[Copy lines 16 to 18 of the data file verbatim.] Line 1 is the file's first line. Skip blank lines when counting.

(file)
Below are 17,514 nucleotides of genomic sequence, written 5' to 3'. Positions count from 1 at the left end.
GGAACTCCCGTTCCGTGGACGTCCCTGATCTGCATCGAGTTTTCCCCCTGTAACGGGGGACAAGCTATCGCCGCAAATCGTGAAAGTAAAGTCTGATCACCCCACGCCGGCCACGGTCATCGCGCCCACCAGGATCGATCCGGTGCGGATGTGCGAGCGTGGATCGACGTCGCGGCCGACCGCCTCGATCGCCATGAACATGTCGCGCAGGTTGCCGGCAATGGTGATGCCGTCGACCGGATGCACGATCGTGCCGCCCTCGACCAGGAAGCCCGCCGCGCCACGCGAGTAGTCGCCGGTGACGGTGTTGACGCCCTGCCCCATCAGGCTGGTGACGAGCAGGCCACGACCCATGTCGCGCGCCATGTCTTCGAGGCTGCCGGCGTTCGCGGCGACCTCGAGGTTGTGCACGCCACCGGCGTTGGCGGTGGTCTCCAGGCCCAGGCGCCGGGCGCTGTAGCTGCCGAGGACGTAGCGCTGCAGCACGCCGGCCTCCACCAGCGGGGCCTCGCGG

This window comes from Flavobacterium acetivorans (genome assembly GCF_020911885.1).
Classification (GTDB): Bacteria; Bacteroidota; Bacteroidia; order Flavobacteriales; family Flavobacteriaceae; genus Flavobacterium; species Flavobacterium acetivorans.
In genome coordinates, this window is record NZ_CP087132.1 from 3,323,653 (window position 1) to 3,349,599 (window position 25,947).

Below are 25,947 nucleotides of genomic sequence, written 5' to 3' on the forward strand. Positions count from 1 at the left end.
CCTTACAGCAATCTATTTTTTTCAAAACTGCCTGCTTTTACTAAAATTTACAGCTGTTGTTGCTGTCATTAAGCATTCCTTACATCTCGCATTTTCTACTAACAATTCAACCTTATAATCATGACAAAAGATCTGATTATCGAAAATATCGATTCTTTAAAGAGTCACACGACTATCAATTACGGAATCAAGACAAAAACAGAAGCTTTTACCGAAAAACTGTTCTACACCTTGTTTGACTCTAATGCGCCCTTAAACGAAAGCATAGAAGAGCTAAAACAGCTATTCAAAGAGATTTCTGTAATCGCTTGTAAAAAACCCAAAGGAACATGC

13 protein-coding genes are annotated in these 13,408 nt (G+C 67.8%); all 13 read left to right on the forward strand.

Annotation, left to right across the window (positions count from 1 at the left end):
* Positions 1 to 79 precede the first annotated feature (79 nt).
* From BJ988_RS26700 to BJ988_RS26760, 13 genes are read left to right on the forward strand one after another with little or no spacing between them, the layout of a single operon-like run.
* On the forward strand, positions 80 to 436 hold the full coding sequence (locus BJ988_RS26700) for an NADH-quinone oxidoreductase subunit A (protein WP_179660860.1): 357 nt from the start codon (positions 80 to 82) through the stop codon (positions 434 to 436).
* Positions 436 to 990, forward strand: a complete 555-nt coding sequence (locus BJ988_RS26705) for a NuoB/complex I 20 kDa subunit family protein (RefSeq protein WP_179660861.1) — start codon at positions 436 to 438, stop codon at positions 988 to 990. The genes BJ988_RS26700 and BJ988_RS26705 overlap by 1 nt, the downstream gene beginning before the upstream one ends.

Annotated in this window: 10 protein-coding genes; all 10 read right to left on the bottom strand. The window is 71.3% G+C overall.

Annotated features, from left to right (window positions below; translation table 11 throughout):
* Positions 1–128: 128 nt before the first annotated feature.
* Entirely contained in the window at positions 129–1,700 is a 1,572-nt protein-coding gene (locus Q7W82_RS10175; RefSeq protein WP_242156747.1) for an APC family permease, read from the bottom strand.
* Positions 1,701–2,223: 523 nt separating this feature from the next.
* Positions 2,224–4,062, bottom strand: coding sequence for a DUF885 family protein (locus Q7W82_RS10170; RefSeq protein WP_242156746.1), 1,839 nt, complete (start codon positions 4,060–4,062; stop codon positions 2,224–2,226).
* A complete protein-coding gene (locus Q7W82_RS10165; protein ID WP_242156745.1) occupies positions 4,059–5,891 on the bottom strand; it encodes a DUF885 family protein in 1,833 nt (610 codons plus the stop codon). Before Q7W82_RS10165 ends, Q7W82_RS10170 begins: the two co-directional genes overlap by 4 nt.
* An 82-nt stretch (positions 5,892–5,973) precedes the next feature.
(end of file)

* Positions 1–128: 128 nt before the first annotated feature.
* Entirely contained in the window at positions 129–1,700 is a 1,572-nt protein-coding gene (locus Q7W82_RS10175; RefSeq protein WP_242156747.1) for an APC family permease, read from the bottom strand.
* Positions 1,701–2,223: 523 nt separating this feature from the next.